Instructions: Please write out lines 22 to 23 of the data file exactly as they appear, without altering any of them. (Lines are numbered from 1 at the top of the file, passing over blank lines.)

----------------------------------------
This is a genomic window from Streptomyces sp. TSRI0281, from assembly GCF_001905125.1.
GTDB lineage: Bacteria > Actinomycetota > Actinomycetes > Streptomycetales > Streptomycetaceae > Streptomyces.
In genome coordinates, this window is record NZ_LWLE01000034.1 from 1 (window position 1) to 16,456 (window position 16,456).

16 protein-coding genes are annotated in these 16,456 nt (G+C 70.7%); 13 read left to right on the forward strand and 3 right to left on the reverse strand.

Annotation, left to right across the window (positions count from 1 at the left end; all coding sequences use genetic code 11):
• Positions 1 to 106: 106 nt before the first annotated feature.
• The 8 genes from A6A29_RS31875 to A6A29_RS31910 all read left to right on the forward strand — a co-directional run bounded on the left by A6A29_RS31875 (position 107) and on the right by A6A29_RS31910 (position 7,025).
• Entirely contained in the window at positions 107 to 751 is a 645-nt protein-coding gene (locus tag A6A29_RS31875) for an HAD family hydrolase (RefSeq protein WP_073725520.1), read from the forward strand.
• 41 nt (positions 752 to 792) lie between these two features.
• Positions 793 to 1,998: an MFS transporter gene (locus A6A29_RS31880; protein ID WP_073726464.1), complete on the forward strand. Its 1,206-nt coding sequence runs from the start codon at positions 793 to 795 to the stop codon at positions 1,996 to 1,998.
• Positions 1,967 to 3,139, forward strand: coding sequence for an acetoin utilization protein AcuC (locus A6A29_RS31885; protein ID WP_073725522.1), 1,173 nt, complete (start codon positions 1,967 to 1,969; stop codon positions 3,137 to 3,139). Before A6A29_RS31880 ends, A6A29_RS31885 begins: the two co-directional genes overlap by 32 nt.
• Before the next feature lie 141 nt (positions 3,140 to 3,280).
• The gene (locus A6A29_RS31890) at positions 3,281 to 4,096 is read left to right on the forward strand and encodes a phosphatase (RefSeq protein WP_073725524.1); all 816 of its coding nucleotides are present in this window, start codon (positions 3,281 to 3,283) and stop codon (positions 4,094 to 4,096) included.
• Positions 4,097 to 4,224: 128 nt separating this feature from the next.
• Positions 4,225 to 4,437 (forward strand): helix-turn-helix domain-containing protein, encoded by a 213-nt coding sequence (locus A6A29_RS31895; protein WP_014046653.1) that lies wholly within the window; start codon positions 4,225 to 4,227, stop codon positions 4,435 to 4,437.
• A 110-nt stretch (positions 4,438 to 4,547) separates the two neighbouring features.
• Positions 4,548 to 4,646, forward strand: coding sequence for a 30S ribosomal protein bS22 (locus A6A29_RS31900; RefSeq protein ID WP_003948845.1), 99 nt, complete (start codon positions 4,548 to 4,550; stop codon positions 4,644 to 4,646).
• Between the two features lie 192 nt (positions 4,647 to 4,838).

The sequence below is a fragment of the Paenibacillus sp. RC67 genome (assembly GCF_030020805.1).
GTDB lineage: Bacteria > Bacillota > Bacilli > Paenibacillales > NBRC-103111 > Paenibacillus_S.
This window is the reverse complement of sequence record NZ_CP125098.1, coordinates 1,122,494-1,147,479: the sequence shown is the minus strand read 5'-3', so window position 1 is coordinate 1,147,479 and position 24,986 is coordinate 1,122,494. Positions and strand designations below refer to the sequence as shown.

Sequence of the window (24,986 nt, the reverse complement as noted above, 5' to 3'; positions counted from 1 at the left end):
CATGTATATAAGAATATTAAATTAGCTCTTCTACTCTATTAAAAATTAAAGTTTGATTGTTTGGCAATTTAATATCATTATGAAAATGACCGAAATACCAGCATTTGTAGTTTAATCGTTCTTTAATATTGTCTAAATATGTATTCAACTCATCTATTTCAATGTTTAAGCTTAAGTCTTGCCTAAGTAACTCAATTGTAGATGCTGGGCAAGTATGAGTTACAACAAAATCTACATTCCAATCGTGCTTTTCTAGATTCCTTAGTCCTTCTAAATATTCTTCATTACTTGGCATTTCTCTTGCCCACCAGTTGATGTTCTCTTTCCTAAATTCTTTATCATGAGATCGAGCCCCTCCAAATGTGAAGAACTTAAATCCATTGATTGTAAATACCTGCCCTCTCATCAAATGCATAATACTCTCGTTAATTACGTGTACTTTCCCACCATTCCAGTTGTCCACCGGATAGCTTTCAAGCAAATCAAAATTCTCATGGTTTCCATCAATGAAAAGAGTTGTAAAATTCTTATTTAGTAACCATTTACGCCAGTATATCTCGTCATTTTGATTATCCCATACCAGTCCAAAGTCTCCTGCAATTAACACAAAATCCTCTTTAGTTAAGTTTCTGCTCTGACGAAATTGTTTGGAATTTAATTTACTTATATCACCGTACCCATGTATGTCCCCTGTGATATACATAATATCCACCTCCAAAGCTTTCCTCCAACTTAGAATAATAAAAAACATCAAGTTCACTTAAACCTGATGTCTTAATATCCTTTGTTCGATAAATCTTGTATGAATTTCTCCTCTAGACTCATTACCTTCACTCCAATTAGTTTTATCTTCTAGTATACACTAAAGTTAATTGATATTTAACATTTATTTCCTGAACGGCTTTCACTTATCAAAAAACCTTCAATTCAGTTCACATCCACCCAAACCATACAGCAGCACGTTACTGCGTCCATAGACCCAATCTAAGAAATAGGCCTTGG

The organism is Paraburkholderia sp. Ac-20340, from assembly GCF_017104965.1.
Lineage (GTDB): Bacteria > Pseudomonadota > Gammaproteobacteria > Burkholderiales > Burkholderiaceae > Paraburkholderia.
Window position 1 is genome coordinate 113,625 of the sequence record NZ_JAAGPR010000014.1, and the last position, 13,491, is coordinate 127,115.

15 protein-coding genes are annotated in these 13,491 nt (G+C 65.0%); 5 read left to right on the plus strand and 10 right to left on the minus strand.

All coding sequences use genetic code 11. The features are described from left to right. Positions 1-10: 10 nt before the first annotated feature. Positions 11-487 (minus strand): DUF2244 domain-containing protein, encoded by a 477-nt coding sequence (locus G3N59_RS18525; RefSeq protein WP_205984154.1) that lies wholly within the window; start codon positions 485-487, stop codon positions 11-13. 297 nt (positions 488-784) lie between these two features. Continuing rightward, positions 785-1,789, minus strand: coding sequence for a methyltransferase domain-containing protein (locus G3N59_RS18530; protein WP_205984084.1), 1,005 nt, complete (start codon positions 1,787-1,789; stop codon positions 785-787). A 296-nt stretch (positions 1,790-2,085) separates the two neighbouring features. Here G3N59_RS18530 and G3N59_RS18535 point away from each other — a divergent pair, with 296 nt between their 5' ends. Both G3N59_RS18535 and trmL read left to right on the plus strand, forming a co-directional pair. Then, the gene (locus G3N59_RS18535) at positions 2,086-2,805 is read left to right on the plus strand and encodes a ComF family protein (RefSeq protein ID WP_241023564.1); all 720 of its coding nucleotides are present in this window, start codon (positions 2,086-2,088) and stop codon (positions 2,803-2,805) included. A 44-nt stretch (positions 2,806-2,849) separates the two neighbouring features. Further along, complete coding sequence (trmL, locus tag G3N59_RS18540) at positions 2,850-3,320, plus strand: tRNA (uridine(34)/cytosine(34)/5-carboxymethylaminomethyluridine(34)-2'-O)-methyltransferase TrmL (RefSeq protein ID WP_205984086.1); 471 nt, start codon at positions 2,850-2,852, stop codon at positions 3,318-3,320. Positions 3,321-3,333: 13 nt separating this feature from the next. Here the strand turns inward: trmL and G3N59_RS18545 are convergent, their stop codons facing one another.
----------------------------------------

Sequence of the window (24,986 nt, the reverse complement as noted above, 5' to 3'; positions counted from 1 at the left end):
CATGTATATAAGAATATTAAATTAGCTCTTCTACTCTATTAAAAATTAAAGTTTGATTGTTTGGCAATTTAATATCATTATGAAAATGACCGAAATACCAGCATTTGTAGTTTAATCGTTCTTTAATATTGTCTAAATATGTATTCAACTCATCTATTTCAATGTTTAAGCTTAAGTCTTGCCTAAGTAACTCAATTGTAGATGCTGGGCAAGTATGAGTTACAACAAAATCTACATTCCAATCGTGCTTTTCTAGATTCCTTAGTCCTTCTAAATATTCTTCATTACTTGGCATTTCTCTTGCCCACCAGTTGATGTTCTCTTTCCTAAATTCTTTATCATGAGATCGAGCCCCTCCAAATGTGAAGAACTTAAATCCATTGATTGTAAATACCTGCCCTCTCATCAAATGCATAATACTCTCGTTAATTACGTGTACTTTCCCACCATTCCAGTTGTCCACCGGATAGCTTTCAAGCAAATCAAAATTCTCATGGTTTCCATCAATGAAAAGAGTTGTAAAATTCTTATTTAGTAACCATTTACGCCAGTATATCTCGTCATTTTGATTATCCCATACCAGTCCAAAGTCTCCTGCAATTAACACAAAATCCTCTTTAGTTAAGTTTCTGCTCTGACGAAATTGTTTGGAATTTAATTTACTTATATCACCGTACCCATGTATGTCCCCTGTGATATACATAATATCCACCTCCAAAGCTTTCCTCCAACTTAGAATAATAAAAAACATCAAGTTCACTTAAACCTGATGTCTTAATATCCTTTGTTCGATAAATCTTGTATGAATTTCTCCTCTAGACTCATTACCTTCACTCCAATTAGTTTTATCTTCTAGTATACACTAAAGTTAATTGATATTTAACATTTATTTCCTGAACGGCTTTCACTTATCAAAAAACCTTCAATTCAGTTCACATCCACCCAAACCATACAGCAGCACGTTACTGCGTCCATAGACCCAATCTAAGAAATAGGCCTTGG